In a recent post on the AHA Blog Peter Townsend reviews Google Book Search and finds it wanting. His entry has been discussed elsewhere so I will not enter the fray. But I do want to say that his original post and the associated comments are a perfect example of an information literate discussion. Of course, this is to be expected from the Assistant Director of the American Historical Association and readers of the AHA Blog.
Townsend's original post was not perfect, he misunderstood a particular aspect of US copyright law concerning US govt. publications and the public domain and did not know all there was to know about serial cataloging rules (I can only sympathize with him!) But both of those issues were quickly dealt with in the comments and did not affect his basic argument.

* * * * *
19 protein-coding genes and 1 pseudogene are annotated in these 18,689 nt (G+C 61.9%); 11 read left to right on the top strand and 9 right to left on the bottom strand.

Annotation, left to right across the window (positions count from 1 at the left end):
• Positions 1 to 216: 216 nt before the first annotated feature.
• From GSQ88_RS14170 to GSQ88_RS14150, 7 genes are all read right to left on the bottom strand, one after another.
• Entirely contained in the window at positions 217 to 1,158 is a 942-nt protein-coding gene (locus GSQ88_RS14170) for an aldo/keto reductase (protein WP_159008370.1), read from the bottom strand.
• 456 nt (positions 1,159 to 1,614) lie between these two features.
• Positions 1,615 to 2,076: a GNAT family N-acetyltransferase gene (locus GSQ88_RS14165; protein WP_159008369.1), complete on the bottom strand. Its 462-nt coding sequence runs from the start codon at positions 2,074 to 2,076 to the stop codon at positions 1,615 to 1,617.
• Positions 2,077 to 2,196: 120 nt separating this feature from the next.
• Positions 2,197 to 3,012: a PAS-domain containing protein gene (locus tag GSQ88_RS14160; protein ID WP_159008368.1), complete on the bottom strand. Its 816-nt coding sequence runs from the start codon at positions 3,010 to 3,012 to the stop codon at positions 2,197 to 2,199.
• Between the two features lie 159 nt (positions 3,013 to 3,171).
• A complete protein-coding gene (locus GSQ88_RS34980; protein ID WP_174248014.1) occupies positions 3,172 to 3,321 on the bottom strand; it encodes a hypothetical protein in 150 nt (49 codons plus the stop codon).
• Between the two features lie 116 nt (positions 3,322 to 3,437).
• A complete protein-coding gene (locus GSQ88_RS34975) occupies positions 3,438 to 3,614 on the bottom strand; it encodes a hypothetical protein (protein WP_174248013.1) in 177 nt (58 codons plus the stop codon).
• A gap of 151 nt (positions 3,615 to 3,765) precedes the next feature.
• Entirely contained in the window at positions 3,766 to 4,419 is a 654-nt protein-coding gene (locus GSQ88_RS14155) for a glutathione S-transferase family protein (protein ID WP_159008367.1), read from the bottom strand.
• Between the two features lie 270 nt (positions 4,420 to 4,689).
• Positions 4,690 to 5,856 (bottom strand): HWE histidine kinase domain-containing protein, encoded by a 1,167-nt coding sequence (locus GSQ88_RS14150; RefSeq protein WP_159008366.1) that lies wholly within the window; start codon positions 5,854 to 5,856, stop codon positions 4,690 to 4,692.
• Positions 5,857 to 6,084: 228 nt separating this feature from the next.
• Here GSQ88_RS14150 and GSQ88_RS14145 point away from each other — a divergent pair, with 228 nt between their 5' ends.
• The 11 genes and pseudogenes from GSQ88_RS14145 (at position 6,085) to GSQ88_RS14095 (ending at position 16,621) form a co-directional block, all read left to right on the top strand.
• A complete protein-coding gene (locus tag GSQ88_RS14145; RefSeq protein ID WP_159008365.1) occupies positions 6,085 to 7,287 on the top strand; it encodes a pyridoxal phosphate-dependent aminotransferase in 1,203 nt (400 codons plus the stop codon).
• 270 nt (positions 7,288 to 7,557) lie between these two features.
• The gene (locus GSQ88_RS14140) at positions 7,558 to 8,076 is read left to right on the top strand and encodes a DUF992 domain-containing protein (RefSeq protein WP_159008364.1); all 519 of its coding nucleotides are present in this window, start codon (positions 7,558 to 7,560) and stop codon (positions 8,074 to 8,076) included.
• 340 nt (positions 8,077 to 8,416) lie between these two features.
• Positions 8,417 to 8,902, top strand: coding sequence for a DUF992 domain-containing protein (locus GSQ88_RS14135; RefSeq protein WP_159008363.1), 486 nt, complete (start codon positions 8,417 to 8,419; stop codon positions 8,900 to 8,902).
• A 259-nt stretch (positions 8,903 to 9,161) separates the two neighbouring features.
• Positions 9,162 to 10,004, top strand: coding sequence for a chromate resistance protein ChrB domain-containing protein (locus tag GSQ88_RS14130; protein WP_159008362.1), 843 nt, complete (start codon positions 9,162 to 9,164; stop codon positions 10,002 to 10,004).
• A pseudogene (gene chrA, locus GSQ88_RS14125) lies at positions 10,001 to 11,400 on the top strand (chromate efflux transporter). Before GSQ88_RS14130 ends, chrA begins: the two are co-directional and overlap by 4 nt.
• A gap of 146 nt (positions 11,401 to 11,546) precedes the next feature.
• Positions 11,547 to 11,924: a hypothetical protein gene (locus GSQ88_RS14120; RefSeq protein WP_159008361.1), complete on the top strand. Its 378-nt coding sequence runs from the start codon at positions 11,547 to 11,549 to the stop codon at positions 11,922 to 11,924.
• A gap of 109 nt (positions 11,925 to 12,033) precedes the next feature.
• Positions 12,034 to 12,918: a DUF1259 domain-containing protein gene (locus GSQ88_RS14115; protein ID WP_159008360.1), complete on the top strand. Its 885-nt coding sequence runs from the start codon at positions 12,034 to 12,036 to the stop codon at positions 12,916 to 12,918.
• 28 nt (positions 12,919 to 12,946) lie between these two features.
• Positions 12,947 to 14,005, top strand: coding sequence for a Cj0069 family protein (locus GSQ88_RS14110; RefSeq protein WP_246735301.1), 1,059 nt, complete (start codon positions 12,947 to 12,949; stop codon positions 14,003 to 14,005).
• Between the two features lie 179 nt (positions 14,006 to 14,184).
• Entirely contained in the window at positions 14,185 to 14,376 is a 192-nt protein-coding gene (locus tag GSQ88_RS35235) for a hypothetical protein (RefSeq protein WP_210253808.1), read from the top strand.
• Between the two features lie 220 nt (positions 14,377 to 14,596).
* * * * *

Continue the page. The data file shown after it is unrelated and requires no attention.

I want students to graduate from Rollins with the kind of information literacy competencies exhibited by everyone involved in this discussion -- the ability to be able evaluate information resources and compare and relate them to similar resources, to be able to understand information in context, to appreciate the long term implications of aspects and context of information resources, and to be able to discuss these in a civilized manner. They are going to need them if they are to thrive in the information, and misinformation, rich world that we live in and become more than just consumers of ill digested corporate pap.